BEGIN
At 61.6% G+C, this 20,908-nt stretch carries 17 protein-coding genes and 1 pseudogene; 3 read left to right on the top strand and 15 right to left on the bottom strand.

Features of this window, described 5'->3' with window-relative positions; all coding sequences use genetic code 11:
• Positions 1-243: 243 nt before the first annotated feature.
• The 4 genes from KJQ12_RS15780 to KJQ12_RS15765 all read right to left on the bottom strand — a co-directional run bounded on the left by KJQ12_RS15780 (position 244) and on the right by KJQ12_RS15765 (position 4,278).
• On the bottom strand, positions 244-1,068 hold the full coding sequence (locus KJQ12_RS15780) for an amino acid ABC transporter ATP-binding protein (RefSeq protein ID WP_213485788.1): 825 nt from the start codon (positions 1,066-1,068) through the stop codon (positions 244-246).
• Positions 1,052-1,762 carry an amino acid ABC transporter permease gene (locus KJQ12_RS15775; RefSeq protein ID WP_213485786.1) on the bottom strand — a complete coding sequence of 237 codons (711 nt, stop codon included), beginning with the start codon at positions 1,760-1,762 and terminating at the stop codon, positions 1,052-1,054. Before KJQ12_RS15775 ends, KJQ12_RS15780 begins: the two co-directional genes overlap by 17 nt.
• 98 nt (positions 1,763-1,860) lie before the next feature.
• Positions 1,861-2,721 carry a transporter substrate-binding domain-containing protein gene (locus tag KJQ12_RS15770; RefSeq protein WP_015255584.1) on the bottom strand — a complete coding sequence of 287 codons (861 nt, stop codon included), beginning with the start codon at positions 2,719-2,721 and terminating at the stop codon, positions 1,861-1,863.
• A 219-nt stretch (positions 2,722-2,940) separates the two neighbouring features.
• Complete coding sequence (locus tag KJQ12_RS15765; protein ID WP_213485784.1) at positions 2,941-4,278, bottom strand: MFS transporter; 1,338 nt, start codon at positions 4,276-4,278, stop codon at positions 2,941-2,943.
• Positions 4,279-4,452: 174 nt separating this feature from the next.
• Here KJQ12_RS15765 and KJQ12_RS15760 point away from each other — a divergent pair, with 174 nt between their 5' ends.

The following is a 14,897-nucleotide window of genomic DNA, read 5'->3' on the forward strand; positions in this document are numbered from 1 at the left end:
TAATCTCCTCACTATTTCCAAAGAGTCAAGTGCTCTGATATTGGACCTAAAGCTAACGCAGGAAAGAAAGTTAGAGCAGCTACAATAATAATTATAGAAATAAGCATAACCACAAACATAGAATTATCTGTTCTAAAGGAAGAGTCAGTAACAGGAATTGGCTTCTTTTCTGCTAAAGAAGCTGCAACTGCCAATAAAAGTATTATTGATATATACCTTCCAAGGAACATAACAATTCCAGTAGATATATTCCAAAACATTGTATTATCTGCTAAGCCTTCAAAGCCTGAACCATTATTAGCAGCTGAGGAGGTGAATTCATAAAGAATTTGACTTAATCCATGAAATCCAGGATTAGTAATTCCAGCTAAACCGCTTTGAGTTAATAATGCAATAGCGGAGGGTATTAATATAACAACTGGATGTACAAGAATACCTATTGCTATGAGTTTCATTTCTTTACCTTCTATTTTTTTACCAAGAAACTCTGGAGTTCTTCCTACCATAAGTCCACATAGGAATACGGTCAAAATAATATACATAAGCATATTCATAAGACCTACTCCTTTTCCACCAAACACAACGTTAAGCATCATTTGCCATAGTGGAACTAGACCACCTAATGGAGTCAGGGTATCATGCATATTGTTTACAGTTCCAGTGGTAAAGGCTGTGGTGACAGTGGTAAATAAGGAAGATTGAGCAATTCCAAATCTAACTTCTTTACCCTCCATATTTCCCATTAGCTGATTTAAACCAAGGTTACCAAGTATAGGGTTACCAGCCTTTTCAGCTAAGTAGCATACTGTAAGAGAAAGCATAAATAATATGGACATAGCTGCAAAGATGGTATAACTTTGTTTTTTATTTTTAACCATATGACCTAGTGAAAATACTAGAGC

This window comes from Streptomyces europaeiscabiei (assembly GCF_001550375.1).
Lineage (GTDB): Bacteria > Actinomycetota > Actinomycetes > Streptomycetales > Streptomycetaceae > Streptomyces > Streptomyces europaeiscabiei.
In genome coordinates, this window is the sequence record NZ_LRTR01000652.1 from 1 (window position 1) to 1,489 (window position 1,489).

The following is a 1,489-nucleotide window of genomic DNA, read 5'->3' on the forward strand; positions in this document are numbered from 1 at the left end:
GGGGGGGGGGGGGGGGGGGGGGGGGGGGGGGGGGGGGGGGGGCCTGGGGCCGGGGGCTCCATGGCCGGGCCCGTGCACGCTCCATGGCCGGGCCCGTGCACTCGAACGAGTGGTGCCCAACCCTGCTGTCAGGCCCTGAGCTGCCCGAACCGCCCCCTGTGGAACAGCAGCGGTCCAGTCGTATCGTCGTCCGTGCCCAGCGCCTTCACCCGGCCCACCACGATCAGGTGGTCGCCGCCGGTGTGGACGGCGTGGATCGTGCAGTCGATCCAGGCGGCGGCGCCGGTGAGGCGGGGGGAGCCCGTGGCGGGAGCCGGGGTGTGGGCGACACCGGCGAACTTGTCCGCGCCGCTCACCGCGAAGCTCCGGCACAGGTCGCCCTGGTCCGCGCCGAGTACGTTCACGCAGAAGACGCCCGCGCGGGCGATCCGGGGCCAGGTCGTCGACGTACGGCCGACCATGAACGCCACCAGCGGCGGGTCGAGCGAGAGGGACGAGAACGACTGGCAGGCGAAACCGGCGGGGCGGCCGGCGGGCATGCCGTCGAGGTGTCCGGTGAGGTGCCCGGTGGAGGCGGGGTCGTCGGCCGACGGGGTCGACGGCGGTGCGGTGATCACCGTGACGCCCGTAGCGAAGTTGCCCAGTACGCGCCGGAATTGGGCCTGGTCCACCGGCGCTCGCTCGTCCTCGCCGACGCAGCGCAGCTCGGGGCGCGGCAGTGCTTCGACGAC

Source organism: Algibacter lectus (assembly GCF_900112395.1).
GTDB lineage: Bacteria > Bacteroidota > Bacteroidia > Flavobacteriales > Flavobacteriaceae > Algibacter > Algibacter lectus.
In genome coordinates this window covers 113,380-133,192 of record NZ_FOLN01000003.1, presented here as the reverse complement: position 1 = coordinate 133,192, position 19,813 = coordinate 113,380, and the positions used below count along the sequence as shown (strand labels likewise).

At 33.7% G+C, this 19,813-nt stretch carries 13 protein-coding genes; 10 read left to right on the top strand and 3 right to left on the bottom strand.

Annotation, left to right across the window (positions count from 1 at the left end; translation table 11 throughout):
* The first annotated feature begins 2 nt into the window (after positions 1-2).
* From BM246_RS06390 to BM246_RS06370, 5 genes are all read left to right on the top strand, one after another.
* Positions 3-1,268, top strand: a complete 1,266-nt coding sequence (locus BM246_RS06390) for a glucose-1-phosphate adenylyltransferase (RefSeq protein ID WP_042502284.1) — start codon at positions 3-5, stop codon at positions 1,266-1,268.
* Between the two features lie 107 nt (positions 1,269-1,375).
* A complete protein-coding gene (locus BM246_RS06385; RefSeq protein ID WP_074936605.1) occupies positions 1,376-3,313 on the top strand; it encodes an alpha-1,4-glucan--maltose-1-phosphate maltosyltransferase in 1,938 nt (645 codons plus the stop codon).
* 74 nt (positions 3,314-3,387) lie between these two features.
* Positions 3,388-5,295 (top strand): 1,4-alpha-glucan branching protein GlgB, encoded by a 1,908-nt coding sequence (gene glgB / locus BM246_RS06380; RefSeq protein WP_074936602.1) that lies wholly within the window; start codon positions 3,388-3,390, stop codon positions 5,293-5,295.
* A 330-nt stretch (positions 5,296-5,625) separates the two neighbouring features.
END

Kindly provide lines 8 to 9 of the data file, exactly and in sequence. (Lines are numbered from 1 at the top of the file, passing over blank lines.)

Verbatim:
• Positions 1,861-2,721 carry a transporter substrate-binding domain-containing protein gene (locus tag KJQ12_RS15770; RefSeq protein WP_015255584.1) on the bottom strand — a complete coding sequence of 287 codons (861 nt, stop codon included), beginning with the start codon at positions 2,719-2,721 and terminating at the stop codon, positions 1,861-1,863.
• A 219-nt stretch (positions 2,722-2,940) separates the two neighbouring features.